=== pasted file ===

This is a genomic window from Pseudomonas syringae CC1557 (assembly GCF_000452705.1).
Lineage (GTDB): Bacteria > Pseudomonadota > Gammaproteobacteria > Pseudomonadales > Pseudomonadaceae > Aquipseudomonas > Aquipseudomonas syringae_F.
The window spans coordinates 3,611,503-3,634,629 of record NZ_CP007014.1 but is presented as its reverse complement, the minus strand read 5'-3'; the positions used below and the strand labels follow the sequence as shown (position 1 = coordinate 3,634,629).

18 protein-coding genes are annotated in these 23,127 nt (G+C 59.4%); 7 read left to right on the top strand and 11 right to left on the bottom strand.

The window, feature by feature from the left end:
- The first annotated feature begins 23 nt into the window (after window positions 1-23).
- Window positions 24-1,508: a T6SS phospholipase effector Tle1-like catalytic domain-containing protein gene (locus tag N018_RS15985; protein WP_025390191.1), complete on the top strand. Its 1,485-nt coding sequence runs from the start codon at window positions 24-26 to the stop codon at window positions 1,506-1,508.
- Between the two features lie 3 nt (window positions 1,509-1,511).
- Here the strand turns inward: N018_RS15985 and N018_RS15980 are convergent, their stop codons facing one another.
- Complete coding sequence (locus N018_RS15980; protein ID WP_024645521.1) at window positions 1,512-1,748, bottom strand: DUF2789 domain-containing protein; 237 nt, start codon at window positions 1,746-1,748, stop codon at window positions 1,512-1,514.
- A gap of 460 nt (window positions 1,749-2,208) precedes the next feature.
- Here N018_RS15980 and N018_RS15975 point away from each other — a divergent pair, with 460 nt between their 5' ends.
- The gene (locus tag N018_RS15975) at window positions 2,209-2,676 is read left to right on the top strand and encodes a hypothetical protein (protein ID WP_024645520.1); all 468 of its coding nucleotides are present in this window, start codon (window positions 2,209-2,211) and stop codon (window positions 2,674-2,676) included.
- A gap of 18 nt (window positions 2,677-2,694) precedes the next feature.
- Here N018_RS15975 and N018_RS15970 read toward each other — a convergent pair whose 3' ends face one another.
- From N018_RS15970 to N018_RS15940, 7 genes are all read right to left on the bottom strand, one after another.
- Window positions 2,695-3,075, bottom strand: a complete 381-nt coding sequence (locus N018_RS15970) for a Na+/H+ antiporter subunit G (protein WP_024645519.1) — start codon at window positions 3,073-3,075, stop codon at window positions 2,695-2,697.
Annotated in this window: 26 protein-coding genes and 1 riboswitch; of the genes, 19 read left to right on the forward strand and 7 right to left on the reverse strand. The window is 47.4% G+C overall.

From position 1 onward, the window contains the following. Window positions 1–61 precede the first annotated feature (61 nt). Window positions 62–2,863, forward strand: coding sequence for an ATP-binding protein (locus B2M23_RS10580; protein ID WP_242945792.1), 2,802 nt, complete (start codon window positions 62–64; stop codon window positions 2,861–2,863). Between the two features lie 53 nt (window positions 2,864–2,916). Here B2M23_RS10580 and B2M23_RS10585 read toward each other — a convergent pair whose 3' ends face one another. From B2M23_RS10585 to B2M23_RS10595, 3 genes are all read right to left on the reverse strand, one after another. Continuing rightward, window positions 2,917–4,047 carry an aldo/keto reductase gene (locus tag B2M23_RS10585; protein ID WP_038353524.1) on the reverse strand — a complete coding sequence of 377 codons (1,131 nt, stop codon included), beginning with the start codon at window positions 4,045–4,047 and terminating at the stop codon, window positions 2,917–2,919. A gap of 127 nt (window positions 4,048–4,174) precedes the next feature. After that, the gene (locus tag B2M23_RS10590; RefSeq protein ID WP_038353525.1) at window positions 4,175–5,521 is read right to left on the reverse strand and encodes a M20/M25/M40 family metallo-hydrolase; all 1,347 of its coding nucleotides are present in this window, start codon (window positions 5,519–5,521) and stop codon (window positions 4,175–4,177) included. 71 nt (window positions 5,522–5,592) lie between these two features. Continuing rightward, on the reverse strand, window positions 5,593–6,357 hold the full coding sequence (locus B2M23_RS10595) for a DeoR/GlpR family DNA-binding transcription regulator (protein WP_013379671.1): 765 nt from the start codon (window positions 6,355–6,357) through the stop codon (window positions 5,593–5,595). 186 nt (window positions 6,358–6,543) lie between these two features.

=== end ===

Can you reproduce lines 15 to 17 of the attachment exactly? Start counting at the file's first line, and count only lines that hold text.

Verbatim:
- Here N018_RS15975 and N018_RS15970 read toward each other — a convergent pair whose 3' ends face one another.
- From N018_RS15970 to N018_RS15940, 7 genes are all read right to left on the bottom strand, one after another.
- Window positions 2,695-3,075, bottom strand: a complete 381-nt coding sequence (locus N018_RS15970) for a Na+/H+ antiporter subunit G (protein WP_024645519.1) — start codon at window positions 3,073-3,075, stop codon at window positions 2,695-2,697.